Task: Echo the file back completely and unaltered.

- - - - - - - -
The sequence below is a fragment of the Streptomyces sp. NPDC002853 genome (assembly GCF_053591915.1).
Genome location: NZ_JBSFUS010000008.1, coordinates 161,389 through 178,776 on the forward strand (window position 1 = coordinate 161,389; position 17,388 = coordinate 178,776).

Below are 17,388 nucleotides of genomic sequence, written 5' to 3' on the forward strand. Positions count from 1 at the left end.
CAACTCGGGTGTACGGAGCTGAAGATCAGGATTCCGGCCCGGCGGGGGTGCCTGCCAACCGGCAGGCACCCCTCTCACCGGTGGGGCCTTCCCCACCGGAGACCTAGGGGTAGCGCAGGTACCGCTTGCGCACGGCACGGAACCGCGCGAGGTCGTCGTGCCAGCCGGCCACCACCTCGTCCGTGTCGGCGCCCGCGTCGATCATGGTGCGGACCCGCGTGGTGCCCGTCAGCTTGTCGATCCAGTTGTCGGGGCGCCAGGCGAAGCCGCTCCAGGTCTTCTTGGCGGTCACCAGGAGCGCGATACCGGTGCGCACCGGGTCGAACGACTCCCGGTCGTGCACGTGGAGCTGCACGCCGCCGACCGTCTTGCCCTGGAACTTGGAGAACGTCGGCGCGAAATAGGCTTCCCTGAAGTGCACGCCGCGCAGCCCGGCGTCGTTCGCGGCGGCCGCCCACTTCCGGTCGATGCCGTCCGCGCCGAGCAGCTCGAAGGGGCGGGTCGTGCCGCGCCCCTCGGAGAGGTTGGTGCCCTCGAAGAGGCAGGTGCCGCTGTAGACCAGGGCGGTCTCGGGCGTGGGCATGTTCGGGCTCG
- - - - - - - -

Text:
The sequence below is a fragment of the Streptomyces sp. NPDC002853 genome (assembly GCF_053591915.1).
Genome location: NZ_JBSFUS010000008.1, coordinates 161,389 through 178,776 on the forward strand (window position 1 = coordinate 161,389; position 17,388 = coordinate 178,776).

Below are 17,388 nucleotides of genomic sequence, written 5' to 3' on the forward strand. Positions count from 1 at the left end.
CAACTCGGGTGTACGGAGCTGAAGATCAGGATTCCGGCCCGGCGGGGGTGCCTGCCAACCGGCAGGCACCCCTCTCACCGGTGGGGCCTTCCCCACCGGAGACCTAGGGGTAGCGCAGGTACCGCTTGCGCACGGCACGGAACCGCGCGAGGTCGTCGTGCCAGCCGGCCACCACCTCGTCCGTGTCGGCGCCCGCGTCGATCATGGTGCGGACCCGCGTGGTGCCCGTCAGCTTGTCGATCCAGTTGTCGGGGCGCCAGGCGAAGCCGCTCCAGGTCTTCTTGGCGGTCACCAGGAGCGCGATACCGGTGCGCACCGGGTCGAACGACTCCCGGTCGTGCACGTGGAGCTGCACGCCGCCGACCGTCTTGCCCTGGAACTTGGAGAACGTCGGCGCGAAATAGGCTTCCCTGAAGTGCACGCCGCGCAGCCCGGCGTCGTTCGCGGCGGCCGCCCACTTCCGGTCGATGCCGTCCGCGCCGAGCAGCTCGAAGGGGCGGGTCGTGCCGCGCCCCTCGGAGAGGTTGGTGCCCTCGAAGAGGCAGGTGCCGCTGTAGACCAGGGCGGTCTCGGGCGTGGGCATGTTCGGGCTCG